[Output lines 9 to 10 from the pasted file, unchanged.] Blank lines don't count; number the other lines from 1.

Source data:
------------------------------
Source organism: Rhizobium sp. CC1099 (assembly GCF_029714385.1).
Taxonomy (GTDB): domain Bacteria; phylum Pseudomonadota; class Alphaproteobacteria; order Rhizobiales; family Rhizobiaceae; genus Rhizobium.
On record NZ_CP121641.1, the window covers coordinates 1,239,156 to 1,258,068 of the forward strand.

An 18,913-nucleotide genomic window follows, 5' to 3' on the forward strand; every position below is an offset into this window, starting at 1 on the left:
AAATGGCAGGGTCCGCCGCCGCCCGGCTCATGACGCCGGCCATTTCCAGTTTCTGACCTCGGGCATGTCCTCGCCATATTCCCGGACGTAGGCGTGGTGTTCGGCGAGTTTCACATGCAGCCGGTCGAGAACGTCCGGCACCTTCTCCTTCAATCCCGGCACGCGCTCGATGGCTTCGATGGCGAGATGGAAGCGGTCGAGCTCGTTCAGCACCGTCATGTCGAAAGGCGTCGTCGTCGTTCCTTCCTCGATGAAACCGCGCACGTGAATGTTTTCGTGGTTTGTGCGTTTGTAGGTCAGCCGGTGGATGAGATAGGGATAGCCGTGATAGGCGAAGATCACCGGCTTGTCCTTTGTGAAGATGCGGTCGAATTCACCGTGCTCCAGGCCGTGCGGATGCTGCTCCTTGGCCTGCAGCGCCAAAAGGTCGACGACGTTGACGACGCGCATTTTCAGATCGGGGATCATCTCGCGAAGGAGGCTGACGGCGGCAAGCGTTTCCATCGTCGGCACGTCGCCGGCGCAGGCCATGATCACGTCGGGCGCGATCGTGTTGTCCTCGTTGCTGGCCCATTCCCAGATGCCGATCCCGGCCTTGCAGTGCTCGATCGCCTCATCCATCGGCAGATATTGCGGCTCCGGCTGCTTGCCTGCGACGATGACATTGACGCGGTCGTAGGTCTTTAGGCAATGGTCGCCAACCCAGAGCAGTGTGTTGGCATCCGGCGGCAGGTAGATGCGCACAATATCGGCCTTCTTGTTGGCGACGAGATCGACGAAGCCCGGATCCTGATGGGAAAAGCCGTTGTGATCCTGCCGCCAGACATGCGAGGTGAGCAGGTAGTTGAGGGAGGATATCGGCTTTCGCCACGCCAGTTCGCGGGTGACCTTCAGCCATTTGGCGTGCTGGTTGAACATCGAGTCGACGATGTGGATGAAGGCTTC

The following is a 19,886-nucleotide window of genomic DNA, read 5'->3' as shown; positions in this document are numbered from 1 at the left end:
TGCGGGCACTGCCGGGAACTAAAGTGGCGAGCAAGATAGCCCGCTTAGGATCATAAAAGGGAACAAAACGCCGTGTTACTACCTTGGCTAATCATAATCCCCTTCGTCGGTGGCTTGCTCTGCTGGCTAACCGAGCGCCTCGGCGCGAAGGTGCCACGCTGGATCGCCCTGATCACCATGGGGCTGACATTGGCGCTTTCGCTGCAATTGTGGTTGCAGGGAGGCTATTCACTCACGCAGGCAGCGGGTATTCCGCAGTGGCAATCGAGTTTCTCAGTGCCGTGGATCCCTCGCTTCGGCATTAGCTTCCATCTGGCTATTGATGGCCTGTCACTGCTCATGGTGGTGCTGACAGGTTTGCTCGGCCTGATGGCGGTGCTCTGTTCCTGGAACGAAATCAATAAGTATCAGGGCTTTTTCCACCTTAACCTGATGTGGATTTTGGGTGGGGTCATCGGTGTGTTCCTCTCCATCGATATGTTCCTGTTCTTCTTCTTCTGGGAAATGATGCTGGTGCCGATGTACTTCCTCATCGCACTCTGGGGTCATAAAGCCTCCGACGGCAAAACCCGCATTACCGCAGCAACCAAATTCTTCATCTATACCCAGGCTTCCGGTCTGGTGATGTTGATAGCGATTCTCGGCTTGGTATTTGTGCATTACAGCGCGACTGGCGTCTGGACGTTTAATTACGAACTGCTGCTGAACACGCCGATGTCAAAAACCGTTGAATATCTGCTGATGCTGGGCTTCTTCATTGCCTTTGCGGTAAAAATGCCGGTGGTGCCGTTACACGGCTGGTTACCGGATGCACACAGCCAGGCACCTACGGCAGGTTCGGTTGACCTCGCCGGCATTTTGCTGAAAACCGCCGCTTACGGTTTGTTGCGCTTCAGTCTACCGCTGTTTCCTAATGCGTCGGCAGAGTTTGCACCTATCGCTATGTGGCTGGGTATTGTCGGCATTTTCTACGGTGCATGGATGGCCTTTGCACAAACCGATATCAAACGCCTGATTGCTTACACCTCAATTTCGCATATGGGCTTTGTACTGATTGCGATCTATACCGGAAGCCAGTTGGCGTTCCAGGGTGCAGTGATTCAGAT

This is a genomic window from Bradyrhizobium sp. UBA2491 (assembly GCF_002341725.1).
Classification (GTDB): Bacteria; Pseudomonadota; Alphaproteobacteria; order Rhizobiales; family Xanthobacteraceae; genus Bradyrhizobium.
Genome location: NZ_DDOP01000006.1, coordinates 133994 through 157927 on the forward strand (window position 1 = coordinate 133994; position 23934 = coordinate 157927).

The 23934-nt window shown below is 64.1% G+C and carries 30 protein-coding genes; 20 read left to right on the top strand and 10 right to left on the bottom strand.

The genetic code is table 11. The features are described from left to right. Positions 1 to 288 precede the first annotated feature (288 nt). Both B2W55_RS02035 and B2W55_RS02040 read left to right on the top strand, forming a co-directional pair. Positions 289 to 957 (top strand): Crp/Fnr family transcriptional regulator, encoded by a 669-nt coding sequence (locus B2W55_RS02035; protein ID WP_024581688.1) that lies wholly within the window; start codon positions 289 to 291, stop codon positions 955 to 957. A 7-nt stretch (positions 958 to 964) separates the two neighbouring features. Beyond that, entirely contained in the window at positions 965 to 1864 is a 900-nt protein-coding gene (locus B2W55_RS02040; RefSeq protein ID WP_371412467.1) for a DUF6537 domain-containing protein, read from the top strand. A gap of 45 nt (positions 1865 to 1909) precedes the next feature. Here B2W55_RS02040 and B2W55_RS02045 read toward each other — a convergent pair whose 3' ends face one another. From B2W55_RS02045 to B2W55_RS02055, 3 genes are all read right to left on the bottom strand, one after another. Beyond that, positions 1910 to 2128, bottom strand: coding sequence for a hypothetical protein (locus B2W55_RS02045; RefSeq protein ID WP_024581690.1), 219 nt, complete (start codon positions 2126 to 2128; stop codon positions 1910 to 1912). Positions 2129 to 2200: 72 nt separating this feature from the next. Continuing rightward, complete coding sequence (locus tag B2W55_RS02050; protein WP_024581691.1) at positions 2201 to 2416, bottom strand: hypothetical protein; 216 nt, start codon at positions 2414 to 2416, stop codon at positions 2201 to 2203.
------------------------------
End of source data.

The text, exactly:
Classification (GTDB): Bacteria; Pseudomonadota; Alphaproteobacteria; order Rhizobiales; family Xanthobacteraceae; genus Bradyrhizobium.
Genome location: NZ_DDOP01000006.1, coordinates 133994 through 157927 on the forward strand (window position 1 = coordinate 133994; position 23934 = coordinate 157927).